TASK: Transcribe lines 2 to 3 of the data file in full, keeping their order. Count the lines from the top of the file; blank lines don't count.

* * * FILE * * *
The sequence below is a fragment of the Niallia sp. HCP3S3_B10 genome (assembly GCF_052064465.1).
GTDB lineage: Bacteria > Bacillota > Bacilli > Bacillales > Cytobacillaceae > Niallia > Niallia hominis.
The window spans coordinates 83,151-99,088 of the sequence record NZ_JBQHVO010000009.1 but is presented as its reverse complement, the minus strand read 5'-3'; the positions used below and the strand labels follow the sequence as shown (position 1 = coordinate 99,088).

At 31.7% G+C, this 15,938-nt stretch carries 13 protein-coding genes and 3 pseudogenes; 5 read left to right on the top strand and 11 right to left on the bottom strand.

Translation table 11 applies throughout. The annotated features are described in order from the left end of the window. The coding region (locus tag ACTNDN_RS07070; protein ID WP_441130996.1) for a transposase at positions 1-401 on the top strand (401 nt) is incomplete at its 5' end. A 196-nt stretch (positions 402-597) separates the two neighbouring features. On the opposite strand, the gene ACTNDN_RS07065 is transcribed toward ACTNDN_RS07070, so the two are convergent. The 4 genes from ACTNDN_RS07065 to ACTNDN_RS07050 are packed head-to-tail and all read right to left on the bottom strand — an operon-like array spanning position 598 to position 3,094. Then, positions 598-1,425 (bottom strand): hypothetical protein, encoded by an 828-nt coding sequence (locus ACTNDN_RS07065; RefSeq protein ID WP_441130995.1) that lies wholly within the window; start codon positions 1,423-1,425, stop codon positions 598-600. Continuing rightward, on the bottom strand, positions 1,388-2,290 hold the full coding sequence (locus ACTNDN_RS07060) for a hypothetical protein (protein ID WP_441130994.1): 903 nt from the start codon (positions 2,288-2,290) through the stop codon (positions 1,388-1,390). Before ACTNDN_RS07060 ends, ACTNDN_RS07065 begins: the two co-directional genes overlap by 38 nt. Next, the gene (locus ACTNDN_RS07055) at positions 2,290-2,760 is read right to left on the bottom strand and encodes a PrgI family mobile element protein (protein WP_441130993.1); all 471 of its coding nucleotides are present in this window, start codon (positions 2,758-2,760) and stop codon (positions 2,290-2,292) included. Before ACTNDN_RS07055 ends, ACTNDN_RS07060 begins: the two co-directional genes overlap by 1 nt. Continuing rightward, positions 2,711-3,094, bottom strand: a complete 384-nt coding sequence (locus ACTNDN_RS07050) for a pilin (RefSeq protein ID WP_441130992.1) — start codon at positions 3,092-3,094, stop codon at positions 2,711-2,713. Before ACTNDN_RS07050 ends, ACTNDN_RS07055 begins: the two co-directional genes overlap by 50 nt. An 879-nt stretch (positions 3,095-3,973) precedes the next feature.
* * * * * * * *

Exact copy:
GTDB lineage: Bacteria > Bacillota > Bacilli > Bacillales > Cytobacillaceae > Niallia > Niallia hominis.
The window spans coordinates 83,151-99,088 of the sequence record NZ_JBQHVO010000009.1 but is presented as its reverse complement, the minus strand read 5'-3'; the positions used below and the strand labels follow the sequence as shown (position 1 = coordinate 99,088).